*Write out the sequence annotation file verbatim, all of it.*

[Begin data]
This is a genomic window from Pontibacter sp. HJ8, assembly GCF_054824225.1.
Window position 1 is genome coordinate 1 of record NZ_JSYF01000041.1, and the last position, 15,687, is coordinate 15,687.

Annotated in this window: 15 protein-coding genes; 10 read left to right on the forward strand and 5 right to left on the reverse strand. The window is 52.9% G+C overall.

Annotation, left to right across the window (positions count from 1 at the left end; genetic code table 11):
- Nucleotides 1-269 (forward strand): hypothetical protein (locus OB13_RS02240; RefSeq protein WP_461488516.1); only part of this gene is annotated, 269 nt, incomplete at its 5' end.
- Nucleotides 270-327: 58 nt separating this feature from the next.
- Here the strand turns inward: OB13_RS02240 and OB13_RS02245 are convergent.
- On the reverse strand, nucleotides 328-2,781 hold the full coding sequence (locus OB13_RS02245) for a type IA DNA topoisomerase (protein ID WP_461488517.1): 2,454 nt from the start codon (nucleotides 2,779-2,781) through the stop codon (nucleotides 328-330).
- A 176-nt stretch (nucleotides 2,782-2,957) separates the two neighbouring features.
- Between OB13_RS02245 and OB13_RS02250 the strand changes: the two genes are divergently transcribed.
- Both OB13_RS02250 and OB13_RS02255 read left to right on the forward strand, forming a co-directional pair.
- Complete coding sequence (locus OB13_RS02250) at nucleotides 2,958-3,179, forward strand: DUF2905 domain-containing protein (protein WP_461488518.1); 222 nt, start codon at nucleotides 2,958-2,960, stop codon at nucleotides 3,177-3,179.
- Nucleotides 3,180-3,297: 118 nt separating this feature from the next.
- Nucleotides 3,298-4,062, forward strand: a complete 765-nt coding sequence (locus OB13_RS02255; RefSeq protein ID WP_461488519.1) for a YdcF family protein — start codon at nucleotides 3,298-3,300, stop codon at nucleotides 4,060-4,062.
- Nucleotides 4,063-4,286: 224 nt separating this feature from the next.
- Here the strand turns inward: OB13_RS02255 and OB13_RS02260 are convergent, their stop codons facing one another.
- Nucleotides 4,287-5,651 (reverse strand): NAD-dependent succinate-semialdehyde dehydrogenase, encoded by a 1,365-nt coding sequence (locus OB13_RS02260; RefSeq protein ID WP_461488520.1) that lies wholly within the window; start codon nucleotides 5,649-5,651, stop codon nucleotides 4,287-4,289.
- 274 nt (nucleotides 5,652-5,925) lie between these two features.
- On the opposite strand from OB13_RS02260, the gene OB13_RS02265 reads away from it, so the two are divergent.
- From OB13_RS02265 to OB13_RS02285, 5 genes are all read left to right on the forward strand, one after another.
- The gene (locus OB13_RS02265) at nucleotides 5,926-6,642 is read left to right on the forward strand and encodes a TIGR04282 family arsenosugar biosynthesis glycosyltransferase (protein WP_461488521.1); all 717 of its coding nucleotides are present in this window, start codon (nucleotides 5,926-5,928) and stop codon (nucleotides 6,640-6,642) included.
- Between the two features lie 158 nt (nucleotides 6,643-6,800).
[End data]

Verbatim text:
This is a genomic window from Pontibacter sp. HJ8, assembly GCF_054824225.1.
Window position 1 is genome coordinate 1 of record NZ_JSYF01000041.1, and the last position, 15,687, is coordinate 15,687.

Annotated in this window: 15 protein-coding genes; 10 read left to right on the forward strand and 5 right to left on the reverse strand. The window is 52.9% G+C overall.

Annotation, left to right across the window (positions count from 1 at the left end; genetic code table 11):
- Nucleotides 1-269 (forward strand): hypothetical protein (locus OB13_RS02240; RefSeq protein WP_461488516.1); only part of this gene is annotated, 269 nt, incomplete at its 5' end.
- Nucleotides 270-327: 58 nt separating this feature from the next.
- Here the strand turns inward: OB13_RS02240 and OB13_RS02245 are convergent.
- On the reverse strand, nucleotides 328-2,781 hold the full coding sequence (locus OB13_RS02245) for a type IA DNA topoisomerase (protein ID WP_461488517.1): 2,454 nt from the start codon (nucleotides 2,779-2,781) through the stop codon (nucleotides 328-330).
- A 176-nt stretch (nucleotides 2,782-2,957) separates the two neighbouring features.
- Between OB13_RS02245 and OB13_RS02250 the strand changes: the two genes are divergently transcribed.
- Both OB13_RS02250 and OB13_RS02255 read left to right on the forward strand, forming a co-directional pair.
- Complete coding sequence (locus OB13_RS02250) at nucleotides 2,958-3,179, forward strand: DUF2905 domain-containing protein (protein WP_461488518.1); 222 nt, start codon at nucleotides 2,958-2,960, stop codon at nucleotides 3,177-3,179.
- Nucleotides 3,180-3,297: 118 nt separating this feature from the next.
- Nucleotides 3,298-4,062, forward strand: a complete 765-nt coding sequence (locus OB13_RS02255; RefSeq protein ID WP_461488519.1) for a YdcF family protein — start codon at nucleotides 3,298-3,300, stop codon at nucleotides 4,060-4,062.
- Nucleotides 4,063-4,286: 224 nt separating this feature from the next.
- Here the strand turns inward: OB13_RS02255 and OB13_RS02260 are convergent, their stop codons facing one another.
- Nucleotides 4,287-5,651 (reverse strand): NAD-dependent succinate-semialdehyde dehydrogenase, encoded by a 1,365-nt coding sequence (locus OB13_RS02260; RefSeq protein ID WP_461488520.1) that lies wholly within the window; start codon nucleotides 5,649-5,651, stop codon nucleotides 4,287-4,289.
- 274 nt (nucleotides 5,652-5,925) lie between these two features.
- On the opposite strand from OB13_RS02260, the gene OB13_RS02265 reads away from it, so the two are divergent.
- From OB13_RS02265 to OB13_RS02285, 5 genes are all read left to right on the forward strand, one after another.
- The gene (locus OB13_RS02265) at nucleotides 5,926-6,642 is read left to right on the forward strand and encodes a TIGR04282 family arsenosugar biosynthesis glycosyltransferase (protein WP_461488521.1); all 717 of its coding nucleotides are present in this window, start codon (nucleotides 5,926-5,928) and stop codon (nucleotides 6,640-6,642) included.
- Between the two features lie 158 nt (nucleotides 6,643-6,800).